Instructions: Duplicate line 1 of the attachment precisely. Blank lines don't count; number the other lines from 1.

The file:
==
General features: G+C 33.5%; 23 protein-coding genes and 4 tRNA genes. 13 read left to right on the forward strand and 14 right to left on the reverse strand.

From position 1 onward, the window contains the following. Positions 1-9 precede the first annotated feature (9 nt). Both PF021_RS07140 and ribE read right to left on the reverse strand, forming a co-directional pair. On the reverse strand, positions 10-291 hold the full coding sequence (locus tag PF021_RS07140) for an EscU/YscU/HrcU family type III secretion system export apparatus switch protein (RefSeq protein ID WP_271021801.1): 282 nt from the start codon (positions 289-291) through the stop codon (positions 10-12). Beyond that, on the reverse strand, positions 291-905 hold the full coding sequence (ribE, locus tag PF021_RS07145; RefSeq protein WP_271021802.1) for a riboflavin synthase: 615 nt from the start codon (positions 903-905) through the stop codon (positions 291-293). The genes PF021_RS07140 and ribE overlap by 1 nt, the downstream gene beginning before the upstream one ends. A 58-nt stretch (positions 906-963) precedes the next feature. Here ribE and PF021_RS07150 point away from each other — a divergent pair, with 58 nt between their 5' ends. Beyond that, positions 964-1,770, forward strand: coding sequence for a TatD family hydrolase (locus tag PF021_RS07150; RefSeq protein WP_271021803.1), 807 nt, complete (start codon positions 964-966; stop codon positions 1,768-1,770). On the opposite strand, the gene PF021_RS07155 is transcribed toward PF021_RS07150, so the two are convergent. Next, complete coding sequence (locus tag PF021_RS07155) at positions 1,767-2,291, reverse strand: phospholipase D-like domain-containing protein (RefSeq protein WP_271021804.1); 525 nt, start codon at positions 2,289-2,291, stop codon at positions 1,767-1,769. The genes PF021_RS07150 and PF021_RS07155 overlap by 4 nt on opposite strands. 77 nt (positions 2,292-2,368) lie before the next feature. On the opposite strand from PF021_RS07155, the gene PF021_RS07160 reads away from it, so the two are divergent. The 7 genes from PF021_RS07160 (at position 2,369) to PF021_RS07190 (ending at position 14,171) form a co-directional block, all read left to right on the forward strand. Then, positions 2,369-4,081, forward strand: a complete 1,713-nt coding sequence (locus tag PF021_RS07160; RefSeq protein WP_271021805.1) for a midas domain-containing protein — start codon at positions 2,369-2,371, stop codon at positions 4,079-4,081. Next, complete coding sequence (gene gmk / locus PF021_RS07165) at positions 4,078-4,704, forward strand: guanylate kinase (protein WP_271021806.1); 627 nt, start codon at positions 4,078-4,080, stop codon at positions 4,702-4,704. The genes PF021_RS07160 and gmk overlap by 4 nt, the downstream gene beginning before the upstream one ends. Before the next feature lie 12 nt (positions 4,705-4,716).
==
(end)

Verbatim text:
General features: G+C 33.5%; 23 protein-coding genes and 4 tRNA genes. 13 read left to right on the forward strand and 14 right to left on the reverse strand.